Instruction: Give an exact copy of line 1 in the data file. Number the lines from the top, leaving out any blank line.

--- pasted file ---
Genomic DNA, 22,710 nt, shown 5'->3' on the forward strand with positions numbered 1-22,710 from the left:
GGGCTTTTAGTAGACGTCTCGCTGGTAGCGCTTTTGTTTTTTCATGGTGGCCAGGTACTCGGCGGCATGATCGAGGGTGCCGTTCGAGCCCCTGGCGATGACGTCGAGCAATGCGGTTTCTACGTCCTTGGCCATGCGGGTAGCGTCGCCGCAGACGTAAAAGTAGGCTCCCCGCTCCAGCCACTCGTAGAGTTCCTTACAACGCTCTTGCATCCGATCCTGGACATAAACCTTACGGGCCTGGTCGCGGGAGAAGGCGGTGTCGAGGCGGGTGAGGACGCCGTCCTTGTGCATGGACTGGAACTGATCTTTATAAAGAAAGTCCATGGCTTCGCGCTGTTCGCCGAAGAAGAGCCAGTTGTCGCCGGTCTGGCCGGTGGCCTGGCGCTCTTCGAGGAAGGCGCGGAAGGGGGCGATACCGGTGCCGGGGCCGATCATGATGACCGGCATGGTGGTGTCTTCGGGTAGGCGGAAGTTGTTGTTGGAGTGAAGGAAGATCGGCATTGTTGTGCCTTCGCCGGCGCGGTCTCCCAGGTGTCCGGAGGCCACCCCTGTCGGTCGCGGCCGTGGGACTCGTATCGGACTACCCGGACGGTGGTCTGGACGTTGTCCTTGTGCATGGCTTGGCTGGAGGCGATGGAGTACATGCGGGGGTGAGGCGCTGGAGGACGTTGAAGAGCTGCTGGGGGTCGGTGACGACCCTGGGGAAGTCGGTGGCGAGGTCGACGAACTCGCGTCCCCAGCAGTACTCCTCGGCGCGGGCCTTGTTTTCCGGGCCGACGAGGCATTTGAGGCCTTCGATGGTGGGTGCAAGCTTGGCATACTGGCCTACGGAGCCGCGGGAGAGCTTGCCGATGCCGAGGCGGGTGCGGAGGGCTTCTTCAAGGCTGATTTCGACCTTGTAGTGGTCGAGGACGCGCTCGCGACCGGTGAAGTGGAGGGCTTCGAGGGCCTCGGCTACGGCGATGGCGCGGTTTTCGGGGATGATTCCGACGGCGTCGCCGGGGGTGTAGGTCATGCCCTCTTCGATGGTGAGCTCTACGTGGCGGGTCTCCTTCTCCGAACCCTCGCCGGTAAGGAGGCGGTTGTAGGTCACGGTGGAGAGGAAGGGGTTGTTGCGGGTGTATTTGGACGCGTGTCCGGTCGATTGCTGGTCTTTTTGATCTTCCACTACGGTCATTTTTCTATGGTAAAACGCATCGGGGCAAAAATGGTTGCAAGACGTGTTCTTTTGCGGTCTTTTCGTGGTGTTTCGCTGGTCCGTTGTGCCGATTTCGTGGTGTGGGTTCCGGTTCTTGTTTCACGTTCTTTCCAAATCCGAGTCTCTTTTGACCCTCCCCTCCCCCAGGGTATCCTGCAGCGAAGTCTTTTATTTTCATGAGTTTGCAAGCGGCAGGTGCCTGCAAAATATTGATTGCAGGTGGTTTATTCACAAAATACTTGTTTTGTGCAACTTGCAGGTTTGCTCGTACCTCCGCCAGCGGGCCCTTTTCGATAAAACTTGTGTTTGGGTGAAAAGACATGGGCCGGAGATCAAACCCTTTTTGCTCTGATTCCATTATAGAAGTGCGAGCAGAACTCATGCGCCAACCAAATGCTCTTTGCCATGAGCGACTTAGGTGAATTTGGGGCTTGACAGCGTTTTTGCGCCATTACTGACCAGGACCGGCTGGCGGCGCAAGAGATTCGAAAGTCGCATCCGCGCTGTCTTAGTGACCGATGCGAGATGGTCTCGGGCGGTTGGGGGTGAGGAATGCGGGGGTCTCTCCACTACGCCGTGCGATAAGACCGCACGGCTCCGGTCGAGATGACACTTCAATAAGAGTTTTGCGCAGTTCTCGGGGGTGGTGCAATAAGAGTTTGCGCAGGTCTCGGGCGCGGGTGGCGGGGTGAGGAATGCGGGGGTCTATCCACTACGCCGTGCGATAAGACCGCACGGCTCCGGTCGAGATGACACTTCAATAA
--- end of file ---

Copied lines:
Genomic DNA, 22,710 nt, shown 5'->3' on the forward strand with positions numbered 1-22,710 from the left: